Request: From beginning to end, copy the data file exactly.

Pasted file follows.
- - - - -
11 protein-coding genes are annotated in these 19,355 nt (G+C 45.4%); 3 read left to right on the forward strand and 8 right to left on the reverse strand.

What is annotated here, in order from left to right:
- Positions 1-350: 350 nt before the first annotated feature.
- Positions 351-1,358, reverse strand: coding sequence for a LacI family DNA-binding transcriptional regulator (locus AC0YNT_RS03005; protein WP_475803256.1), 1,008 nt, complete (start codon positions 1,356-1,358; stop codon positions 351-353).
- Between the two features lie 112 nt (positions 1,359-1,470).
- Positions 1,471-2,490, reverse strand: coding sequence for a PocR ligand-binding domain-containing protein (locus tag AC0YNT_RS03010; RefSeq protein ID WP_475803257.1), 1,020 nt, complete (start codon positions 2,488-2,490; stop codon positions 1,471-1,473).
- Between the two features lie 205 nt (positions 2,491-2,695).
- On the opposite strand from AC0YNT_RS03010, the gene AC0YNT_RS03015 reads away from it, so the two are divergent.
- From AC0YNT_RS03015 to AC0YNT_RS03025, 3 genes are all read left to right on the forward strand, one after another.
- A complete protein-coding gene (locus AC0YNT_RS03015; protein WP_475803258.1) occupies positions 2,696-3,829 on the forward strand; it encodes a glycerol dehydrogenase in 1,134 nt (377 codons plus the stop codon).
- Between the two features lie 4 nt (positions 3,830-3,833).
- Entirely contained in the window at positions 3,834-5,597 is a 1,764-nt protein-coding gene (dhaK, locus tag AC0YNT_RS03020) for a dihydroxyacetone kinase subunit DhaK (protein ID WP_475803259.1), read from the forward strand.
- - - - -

11 protein-coding genes are annotated in these 19,355 nt (G+C 45.4%); 3 read left to right on the forward strand and 8 right to left on the reverse strand.

What is annotated here, in order from left to right:
- Positions 1-350: 350 nt before the first annotated feature.
- Positions 351-1,358, reverse strand: coding sequence for a LacI family DNA-binding transcriptional regulator (locus AC0YNT_RS03005; protein WP_475803256.1), 1,008 nt, complete (start codon positions 1,356-1,358; stop codon positions 351-353).
- Between the two features lie 112 nt (positions 1,359-1,470).
- Positions 1,471-2,490, reverse strand: coding sequence for a PocR ligand-binding domain-containing protein (locus tag AC0YNT_RS03010; RefSeq protein ID WP_475803257.1), 1,020 nt, complete (start codon positions 2,488-2,490; stop codon positions 1,471-1,473).
- Between the two features lie 205 nt (positions 2,491-2,695).
- On the opposite strand from AC0YNT_RS03010, the gene AC0YNT_RS03015 reads away from it, so the two are divergent.
- From AC0YNT_RS03015 to AC0YNT_RS03025, 3 genes are all read left to right on the forward strand, one after another.
- A complete protein-coding gene (locus AC0YNT_RS03015; protein WP_475803258.1) occupies positions 2,696-3,829 on the forward strand; it encodes a glycerol dehydrogenase in 1,134 nt (377 codons plus the stop codon).
- Between the two features lie 4 nt (positions 3,830-3,833).
- Entirely contained in the window at positions 3,834-5,597 is a 1,764-nt protein-coding gene (dhaK, locus tag AC0YNT_RS03020) for a dihydroxyacetone kinase subunit DhaK (protein ID WP_475803259.1), read from the forward strand.